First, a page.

Policymakers will have to think carefully if any form of recovery is to be shared across the economy.
Dublin, according to a visitor from the US last week, is rocking. His conclusion was based on observations including the relative (compared to 2009) absence of ‘For Sale’ signs over commercial properties in the centre of the city, the nascent recovery in residential property prices, and the presence of a large number of young and employed people.
The latter should be fact as Ireland continues to have one of the lowest average ages in Europe. But it seems the influx of global multinationals is helping, too. A perusal around the area between Barrow St and the Liffey on a balmy evening suggests a buoyant environment where the likes of Google, Facebook, and Linkedin compete for energetic employees from across Europe.
Contrast that profile with any of the rural towns and small cities outside of Dublin. Here, it feels as if anyone under 30 has either moved to Dublin or abroad in search of a living.
Shops continue to shutter as local spending is squeezed amid new property taxes and the leakage of a young cohort who were more likely to socialise and spend in restaurants and retail outlets.
These small towns are the epicentre of the domestic economy collapse that continues to haunt our country. Dublin, in contrast, reflects a section of the economy which is outward facing and primed to operate in an international arena where trade flows and services are in rude good health.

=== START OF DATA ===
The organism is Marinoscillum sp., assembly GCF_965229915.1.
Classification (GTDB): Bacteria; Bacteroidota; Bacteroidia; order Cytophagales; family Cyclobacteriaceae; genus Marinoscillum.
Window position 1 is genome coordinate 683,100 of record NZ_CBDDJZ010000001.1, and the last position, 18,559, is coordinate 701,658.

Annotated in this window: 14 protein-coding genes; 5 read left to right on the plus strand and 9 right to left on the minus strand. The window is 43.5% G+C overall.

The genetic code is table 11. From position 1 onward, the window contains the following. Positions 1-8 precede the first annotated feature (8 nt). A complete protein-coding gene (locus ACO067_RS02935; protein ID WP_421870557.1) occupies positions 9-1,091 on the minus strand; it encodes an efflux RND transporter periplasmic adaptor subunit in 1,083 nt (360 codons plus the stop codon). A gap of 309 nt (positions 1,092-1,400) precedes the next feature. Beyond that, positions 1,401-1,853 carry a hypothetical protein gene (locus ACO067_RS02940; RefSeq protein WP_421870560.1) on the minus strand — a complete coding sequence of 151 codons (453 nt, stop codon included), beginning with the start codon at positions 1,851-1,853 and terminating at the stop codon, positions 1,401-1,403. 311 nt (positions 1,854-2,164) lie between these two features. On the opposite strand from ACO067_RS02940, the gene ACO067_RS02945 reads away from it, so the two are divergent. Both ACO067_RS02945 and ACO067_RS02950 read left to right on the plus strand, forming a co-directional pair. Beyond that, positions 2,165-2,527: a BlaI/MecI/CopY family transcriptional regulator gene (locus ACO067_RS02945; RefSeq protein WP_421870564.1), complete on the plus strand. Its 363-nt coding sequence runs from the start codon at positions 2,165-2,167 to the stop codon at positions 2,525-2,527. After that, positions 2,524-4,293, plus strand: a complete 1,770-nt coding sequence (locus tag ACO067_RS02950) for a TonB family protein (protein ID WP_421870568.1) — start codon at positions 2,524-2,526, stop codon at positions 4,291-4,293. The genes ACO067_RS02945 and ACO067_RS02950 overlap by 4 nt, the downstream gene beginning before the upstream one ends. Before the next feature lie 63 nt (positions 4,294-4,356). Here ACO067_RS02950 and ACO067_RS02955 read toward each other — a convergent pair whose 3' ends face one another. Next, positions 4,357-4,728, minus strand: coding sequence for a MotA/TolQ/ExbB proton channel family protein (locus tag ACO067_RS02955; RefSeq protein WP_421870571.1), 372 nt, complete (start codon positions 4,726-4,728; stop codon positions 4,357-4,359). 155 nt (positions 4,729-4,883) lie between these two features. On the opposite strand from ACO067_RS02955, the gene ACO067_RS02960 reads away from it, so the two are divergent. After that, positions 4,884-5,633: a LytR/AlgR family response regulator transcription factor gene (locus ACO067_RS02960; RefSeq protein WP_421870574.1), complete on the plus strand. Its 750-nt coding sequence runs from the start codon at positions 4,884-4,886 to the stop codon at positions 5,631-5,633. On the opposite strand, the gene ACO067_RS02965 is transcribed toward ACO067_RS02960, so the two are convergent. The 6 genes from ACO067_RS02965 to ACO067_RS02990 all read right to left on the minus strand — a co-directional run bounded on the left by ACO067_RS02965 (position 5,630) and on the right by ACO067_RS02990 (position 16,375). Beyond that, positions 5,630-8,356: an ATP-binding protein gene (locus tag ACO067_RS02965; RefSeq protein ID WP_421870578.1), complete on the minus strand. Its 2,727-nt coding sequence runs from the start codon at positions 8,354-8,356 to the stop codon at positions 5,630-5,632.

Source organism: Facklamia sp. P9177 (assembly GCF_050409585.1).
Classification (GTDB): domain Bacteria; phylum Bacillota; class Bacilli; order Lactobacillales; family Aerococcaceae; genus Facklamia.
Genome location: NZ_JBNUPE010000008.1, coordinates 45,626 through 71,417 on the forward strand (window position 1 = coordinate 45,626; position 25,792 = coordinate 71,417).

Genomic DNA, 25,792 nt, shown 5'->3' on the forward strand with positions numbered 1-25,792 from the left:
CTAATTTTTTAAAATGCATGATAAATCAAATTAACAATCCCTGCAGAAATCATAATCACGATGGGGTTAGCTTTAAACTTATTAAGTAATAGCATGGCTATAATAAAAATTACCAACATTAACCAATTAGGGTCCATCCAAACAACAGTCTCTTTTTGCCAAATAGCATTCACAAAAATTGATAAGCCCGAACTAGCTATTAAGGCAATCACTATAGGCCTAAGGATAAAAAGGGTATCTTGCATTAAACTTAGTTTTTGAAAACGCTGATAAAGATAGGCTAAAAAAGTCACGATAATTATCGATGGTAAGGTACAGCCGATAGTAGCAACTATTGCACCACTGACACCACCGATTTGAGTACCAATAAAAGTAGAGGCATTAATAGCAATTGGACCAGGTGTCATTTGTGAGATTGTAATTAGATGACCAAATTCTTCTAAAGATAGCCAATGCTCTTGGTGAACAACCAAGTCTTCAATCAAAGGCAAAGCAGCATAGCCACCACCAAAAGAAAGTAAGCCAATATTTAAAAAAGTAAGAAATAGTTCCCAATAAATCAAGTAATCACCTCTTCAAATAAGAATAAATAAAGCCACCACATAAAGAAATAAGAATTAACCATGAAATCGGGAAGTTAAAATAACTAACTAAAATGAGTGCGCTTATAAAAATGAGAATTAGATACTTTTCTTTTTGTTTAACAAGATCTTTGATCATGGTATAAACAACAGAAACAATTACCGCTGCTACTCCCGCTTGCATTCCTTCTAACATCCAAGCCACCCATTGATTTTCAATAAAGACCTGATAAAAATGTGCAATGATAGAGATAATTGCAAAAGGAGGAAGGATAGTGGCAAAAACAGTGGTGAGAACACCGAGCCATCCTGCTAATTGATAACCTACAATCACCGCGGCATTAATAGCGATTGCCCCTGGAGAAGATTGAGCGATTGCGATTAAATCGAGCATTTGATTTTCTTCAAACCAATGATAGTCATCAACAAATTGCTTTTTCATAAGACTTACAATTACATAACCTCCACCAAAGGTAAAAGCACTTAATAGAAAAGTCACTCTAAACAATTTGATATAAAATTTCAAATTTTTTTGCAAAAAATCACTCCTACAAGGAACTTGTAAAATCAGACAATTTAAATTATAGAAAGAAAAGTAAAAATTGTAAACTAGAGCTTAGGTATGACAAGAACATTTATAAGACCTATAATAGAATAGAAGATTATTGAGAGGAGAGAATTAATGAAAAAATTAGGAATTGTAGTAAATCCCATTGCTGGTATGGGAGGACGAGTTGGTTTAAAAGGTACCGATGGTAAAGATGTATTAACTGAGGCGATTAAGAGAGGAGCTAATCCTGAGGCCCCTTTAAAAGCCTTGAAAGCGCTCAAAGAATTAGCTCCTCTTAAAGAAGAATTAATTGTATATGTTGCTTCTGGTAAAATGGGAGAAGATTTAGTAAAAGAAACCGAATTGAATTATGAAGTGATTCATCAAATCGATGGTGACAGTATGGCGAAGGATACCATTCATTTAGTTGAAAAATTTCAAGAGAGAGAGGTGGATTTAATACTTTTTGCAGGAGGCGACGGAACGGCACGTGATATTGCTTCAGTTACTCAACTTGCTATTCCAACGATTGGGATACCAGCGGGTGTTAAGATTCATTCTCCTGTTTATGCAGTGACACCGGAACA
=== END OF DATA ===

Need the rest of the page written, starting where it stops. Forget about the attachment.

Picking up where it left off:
The next time the troika team is in Ireland they might spend an evening in a B&B in Mullingar, Macroom, or Thurles to understand why politicians are twitchy about further adjustment measures in upcoming budgets. Staying in the centre of Dublin facilitates a group-think which concludes Ireland is faring well as it manfully positions for an exit from the bailout.
That image, however, is too narrow.
The optimist in me hopes that the positive momentum within Dublin creates a spillover effect that helps progress elsewhere. Anecdotal evidence of rising rents and house prices in Dublin, together with talk of a squeeze in commercial property availability, should highlight a widening gap between prices in the capital and elsewhere.
Homes and offices in Galway, Cork, and Limerick are starting to look relatively inexpensive so maybe the flow of foreign direct investment will filter out to other centres that share the same corporate tax and regulatory regime as Dublin.
Any multinational looking at Ireland from on high will see large parts of the geography crying out for investment and supported by local councils, agencies, and politicians desperate to reboot their local economies.
With a vastly improved road network these towns and smaller cities have much better physical (roads, broadband etc) infrastructure than applied 10 years ago.
We must hope a balanced recovery takes effect because otherwise we risk spiking costs for transnational corporations within the Dublin area while the rest of the country remains a drag on both the national economy and morale.
In that scenario, there is a risk that the rapid improvement in competitive costs of doing business in Ireland since 2009 is lost as Dublin produces renewed bubble-like price inflation. The last thing we need now is a trend that undermines our competitive advantages.
Joe Gill is director of corporate development with Goodbody Stockbrokers. His views are personal.
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